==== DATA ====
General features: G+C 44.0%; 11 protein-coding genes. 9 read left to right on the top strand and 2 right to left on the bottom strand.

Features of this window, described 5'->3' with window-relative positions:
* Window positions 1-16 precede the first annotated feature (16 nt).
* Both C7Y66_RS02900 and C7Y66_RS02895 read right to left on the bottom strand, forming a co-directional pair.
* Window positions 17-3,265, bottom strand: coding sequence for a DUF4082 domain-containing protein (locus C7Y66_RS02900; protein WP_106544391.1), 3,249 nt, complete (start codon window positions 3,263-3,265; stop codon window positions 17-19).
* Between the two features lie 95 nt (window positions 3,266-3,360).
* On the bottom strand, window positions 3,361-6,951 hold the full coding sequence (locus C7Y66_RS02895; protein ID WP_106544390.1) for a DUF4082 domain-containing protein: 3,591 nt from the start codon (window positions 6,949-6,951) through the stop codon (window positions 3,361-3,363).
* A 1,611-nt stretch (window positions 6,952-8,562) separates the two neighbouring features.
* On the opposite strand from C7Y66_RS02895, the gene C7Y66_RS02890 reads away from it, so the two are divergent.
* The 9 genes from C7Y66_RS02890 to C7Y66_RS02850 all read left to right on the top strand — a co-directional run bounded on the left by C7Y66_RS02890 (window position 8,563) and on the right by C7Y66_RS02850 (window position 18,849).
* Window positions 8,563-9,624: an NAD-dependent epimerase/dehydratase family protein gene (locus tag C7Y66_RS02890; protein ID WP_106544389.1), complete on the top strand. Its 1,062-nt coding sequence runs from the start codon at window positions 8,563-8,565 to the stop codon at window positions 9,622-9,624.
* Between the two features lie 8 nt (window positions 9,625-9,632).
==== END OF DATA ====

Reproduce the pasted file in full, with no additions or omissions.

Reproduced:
General features: G+C 44.0%; 11 protein-coding genes. 9 read left to right on the top strand and 2 right to left on the bottom strand.

Features of this window, described 5'->3' with window-relative positions:
* Window positions 1-16 precede the first annotated feature (16 nt).
* Both C7Y66_RS02900 and C7Y66_RS02895 read right to left on the bottom strand, forming a co-directional pair.
* Window positions 17-3,265, bottom strand: coding sequence for a DUF4082 domain-containing protein (locus C7Y66_RS02900; protein WP_106544391.1), 3,249 nt, complete (start codon window positions 3,263-3,265; stop codon window positions 17-19).
* Between the two features lie 95 nt (window positions 3,266-3,360).
* On the bottom strand, window positions 3,361-6,951 hold the full coding sequence (locus C7Y66_RS02895; protein ID WP_106544390.1) for a DUF4082 domain-containing protein: 3,591 nt from the start codon (window positions 6,949-6,951) through the stop codon (window positions 3,361-3,363).
* A 1,611-nt stretch (window positions 6,952-8,562) separates the two neighbouring features.
* On the opposite strand from C7Y66_RS02895, the gene C7Y66_RS02890 reads away from it, so the two are divergent.
* The 9 genes from C7Y66_RS02890 to C7Y66_RS02850 all read left to right on the top strand — a co-directional run bounded on the left by C7Y66_RS02890 (window position 8,563) and on the right by C7Y66_RS02850 (window position 18,849).
* Window positions 8,563-9,624: an NAD-dependent epimerase/dehydratase family protein gene (locus tag C7Y66_RS02890; protein ID WP_106544389.1), complete on the top strand. Its 1,062-nt coding sequence runs from the start codon at window positions 8,563-8,565 to the stop codon at window positions 9,622-9,624.
* Between the two features lie 8 nt (window positions 9,625-9,632).